David Burrows (10/15/2013)
Hugo Kornelis (10/14/2013)
Yes, technically the rows were inserted and then rolled back. But from a logical point of view, the inserts never happened. Which makes the answer correct.
The answer was 'no records inserted into table' which is factually incorrect, irrespective of any 'logical point of view' or final result of the batches.
As I has already stated I was not criticising the question, I took the answer in the spirit the way the question was phrased.
I suppose we will have to agree to disagree 😀
This is the first occasion I've been confident enough to disagree with Hugo. The fact that a read WITH NOLOCK could have picked up the rows means that they did exist and therefore were inserted. I can make no technical or logic distinction here. It's like if my building society makes a mistake and credits me with £1,000,000 and then realises its mistake and debits the money from my account. At the end of the day, I'm not £1m better off but the credit and debit did happen.
However, as David has intimated, the answer is correct in the spirit of the question.
re: The £1,000,000 pounds - true. In that case, the transaction has been committed to the database; the money was in your account. The funds were wired back later, when the mistake was discovered.
However, if there is a check (or other constraint) that limits transfers to your account to a maximum of £250,000, the faulty transfer would have been rejected because the constraint is violated. This data violates a business rule, so it can never exist in the database. The details of the constraints checking are not defined in the relational model; this is an implementation choice. SQL Server happens to make the choice to first insert the rows (with locks to prevent others from seeing data that might not be able to actually exist) and then undo the change if a constraint is violated. It's just as possible to do all the checks first, and only actually insert the rows after the checks are passed. In one case, the row is technically inserted in the database, then removed again; in the other case, the row is technically never inserted at all. But logically, there is no difference - the row never existed.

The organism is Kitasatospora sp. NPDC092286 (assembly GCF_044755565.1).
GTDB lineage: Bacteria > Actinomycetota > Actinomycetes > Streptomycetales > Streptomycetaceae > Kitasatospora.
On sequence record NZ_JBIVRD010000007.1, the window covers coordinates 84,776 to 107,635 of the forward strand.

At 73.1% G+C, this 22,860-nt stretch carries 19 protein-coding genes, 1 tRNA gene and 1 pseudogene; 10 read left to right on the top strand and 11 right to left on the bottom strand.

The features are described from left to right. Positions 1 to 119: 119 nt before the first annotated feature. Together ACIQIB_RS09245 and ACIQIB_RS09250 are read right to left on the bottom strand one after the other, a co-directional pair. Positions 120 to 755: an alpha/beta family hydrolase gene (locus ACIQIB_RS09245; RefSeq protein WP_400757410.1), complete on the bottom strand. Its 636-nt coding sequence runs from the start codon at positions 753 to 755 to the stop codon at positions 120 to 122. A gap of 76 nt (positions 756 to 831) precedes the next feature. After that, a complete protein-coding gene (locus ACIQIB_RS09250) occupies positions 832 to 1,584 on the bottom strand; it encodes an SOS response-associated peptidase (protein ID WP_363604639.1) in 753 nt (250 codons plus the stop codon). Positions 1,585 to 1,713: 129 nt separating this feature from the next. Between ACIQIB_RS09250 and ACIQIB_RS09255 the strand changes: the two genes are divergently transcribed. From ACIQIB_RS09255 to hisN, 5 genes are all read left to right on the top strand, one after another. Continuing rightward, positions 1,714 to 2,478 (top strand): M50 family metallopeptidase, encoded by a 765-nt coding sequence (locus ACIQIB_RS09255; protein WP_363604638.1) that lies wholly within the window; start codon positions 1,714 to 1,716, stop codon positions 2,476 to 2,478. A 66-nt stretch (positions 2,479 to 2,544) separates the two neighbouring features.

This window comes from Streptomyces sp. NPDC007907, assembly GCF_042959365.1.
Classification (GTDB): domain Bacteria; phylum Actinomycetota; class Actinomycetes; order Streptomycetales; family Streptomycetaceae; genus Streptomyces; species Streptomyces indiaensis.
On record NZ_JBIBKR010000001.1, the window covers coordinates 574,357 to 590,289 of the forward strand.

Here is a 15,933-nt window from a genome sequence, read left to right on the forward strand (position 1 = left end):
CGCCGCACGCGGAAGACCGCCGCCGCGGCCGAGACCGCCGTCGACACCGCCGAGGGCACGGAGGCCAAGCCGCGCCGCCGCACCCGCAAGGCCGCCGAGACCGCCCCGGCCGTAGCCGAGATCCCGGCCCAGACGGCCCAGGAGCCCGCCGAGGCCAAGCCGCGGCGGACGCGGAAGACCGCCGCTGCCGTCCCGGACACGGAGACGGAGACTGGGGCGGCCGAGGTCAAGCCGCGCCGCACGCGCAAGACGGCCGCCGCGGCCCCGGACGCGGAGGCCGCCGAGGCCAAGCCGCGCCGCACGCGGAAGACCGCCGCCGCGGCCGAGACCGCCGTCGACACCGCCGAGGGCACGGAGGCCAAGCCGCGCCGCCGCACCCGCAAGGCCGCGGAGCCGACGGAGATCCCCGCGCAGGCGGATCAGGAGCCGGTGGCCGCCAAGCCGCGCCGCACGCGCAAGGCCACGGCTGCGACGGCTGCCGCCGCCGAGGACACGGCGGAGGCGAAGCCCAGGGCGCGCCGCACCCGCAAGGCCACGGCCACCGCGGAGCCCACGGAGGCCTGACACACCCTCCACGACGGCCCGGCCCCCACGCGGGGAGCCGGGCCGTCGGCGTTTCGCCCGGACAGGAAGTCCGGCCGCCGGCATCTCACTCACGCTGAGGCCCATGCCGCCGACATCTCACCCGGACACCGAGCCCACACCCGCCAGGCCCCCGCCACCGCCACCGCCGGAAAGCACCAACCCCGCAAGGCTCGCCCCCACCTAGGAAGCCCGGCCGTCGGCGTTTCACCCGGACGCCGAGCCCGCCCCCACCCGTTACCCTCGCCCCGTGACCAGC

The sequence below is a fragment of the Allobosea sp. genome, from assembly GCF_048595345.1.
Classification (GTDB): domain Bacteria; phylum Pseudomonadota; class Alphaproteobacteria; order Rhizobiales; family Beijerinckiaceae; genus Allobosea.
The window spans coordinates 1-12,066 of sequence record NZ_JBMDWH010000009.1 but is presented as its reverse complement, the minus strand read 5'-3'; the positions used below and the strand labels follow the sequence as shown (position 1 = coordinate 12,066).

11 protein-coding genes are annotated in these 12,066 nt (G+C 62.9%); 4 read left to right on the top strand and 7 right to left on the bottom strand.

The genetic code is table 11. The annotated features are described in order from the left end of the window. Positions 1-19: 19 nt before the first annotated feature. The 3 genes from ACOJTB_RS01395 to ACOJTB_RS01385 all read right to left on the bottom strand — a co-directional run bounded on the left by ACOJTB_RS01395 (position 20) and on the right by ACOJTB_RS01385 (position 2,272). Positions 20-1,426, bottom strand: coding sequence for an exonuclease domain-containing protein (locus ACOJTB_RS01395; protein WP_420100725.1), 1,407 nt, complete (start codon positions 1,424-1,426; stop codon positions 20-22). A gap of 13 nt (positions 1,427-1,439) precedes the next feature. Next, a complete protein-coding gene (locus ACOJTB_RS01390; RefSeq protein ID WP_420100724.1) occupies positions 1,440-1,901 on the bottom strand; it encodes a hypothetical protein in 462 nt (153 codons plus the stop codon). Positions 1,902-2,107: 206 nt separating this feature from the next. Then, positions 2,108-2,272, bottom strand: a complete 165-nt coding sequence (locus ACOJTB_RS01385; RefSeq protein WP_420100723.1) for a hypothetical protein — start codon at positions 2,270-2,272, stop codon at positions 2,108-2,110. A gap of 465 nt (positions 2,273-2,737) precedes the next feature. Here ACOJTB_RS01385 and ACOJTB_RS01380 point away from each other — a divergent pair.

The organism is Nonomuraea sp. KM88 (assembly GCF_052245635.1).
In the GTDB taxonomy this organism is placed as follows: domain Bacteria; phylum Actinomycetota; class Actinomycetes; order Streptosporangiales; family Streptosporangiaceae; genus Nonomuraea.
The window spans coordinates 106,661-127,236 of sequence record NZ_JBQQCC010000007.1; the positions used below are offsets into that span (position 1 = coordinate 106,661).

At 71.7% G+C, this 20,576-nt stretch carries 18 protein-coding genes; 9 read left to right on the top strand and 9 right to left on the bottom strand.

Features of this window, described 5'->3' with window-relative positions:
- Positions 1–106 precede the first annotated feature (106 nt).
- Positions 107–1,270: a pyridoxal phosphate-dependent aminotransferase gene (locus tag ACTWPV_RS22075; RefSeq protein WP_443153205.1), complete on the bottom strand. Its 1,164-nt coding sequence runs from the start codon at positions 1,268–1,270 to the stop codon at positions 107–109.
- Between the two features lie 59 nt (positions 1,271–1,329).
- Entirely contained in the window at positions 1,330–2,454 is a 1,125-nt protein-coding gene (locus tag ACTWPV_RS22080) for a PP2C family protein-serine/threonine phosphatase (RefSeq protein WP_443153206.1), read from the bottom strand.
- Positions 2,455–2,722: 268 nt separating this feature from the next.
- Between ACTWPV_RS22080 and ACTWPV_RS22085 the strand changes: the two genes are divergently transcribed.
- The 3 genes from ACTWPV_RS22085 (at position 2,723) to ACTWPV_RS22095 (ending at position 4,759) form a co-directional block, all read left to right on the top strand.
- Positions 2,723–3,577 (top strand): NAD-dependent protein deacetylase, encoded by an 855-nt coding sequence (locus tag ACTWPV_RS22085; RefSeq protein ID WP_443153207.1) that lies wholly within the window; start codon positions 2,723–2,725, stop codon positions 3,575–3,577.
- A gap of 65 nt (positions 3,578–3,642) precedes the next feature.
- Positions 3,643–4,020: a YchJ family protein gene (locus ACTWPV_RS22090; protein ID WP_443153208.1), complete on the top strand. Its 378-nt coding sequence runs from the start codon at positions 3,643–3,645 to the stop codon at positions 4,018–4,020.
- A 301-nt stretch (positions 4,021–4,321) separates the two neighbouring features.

On the possibility of a NOLOCK read picking it up - I believe that was exactly my point. People warn against using NOLOCK because it can pick up changes that never really existed in the database. (In fact, a NOLOCK read can even pick up inserts and deletes the not only didn't happen logically, but also inserts and deletes that never happened technically either - I have seen code where a SELECT COUNT(*) FROM SomeTable WITH NOLOCK produced incorrect results as a result of another connection that was not doing inserts or deletes, but only updates...)
Just for the record:
1. I am not disagreeing with you. Just stating that you can look at this from two angles. From the technical, implementation-dependent angle, as you do, but also from the high-level, relational angle - Codd's eighth rule.
2. Please don't hesitate to disagree with me more often. I'm wrong quite often, as my children will be happy to tell you. If you have a different POV from me, don't be afraid to point it out. I might or might not respond - but in any case, at least one of us will learn, and probably we both. (And all others who read the discussion).